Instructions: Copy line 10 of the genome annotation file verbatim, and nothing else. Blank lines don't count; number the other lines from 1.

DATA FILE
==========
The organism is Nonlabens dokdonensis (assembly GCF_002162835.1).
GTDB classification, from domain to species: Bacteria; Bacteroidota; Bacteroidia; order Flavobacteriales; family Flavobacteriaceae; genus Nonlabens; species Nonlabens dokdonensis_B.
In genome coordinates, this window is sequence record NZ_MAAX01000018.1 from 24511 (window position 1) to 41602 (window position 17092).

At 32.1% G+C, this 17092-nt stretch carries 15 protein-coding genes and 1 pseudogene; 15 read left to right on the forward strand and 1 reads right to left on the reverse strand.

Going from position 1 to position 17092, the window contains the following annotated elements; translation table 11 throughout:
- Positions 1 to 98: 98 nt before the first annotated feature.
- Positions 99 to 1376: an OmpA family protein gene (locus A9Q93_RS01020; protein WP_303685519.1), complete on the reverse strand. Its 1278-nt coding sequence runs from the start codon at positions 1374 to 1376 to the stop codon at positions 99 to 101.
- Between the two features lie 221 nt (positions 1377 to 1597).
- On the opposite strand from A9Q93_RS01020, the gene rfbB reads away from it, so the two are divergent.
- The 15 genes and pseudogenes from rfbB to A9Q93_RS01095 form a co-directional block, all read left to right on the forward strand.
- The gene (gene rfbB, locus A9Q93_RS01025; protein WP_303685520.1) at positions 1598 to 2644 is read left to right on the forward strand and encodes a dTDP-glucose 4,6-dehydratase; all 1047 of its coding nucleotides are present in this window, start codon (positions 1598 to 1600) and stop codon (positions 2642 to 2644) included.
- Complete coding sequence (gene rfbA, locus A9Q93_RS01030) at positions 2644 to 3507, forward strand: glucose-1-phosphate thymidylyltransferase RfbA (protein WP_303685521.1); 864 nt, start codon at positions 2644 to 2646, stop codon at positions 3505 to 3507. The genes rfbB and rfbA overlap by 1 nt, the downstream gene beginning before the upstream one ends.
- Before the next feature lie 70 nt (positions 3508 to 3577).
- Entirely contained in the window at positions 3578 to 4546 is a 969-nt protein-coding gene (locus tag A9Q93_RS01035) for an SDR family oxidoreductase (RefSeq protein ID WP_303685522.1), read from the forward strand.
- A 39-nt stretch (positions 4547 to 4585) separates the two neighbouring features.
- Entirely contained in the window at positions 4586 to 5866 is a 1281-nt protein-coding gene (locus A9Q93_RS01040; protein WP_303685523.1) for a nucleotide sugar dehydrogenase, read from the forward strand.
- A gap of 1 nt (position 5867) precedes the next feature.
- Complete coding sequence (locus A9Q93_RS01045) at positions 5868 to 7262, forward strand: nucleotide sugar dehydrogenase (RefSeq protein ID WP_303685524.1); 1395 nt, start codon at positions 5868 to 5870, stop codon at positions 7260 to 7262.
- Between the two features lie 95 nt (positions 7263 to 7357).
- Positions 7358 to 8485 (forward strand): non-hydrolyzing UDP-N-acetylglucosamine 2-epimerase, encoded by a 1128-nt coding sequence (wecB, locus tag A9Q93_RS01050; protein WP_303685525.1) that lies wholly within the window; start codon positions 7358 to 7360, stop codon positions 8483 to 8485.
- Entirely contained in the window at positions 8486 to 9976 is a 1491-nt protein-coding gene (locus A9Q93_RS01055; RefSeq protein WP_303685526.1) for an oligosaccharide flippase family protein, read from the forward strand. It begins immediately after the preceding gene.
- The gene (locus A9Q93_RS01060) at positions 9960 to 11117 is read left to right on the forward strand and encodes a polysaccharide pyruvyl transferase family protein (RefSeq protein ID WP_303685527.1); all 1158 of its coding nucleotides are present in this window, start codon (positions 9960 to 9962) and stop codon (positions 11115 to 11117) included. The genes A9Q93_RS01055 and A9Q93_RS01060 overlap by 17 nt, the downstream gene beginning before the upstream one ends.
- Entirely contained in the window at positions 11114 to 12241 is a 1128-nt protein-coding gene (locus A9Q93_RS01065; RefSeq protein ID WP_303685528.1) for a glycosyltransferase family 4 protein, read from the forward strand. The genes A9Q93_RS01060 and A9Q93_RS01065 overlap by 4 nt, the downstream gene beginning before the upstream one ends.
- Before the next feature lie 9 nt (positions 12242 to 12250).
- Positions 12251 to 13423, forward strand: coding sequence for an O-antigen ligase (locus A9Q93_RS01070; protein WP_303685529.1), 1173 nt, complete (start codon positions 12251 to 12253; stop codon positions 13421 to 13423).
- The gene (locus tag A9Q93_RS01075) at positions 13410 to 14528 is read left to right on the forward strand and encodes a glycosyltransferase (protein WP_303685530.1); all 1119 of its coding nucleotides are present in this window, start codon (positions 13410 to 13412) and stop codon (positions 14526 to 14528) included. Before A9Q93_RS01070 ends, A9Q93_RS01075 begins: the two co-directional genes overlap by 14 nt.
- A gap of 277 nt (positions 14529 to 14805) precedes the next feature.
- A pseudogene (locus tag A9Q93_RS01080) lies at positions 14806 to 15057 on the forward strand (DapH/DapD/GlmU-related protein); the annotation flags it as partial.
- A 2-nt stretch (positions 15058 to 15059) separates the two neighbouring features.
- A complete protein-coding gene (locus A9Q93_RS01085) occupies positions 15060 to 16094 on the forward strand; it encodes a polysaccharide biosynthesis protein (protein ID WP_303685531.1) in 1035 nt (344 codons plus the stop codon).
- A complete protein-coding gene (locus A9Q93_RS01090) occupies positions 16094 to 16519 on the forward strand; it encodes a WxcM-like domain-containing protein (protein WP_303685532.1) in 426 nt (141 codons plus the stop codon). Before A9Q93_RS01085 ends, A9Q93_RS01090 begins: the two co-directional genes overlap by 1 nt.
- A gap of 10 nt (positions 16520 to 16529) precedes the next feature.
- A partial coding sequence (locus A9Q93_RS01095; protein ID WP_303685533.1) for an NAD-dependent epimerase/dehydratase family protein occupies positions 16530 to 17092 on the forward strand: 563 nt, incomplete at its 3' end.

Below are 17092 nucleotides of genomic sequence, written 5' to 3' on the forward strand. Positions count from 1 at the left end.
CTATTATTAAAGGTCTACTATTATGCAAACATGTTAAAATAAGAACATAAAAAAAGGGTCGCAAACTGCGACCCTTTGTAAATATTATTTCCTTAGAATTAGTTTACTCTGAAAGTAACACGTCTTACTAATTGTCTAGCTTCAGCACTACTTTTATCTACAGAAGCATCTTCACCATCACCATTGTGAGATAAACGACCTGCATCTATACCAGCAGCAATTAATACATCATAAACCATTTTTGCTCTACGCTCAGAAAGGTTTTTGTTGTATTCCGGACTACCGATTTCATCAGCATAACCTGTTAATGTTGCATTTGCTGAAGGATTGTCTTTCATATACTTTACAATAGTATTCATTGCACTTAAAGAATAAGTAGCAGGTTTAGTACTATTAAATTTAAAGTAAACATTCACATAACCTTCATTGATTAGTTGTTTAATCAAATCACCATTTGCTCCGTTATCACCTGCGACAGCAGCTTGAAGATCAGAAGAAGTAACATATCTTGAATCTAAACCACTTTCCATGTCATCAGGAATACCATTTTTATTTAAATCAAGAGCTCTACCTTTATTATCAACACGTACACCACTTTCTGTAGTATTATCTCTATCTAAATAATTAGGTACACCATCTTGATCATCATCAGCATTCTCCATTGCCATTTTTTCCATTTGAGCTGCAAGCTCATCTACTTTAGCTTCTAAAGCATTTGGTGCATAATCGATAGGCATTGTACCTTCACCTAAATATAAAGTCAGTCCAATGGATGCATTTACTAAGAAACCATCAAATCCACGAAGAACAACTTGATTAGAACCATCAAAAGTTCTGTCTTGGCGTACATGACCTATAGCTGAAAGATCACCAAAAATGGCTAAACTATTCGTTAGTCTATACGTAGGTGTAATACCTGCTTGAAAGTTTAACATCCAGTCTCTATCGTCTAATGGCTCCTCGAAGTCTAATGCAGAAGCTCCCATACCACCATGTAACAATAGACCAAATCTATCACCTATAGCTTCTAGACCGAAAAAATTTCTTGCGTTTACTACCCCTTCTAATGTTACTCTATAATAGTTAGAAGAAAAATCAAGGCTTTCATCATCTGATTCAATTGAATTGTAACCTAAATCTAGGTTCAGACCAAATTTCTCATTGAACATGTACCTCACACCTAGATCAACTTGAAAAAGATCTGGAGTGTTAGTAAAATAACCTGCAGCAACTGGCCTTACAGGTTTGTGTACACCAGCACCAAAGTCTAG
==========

- The 15 genes and pseudogenes from rfbB to A9Q93_RS01095 form a co-directional block, all read left to right on the forward strand.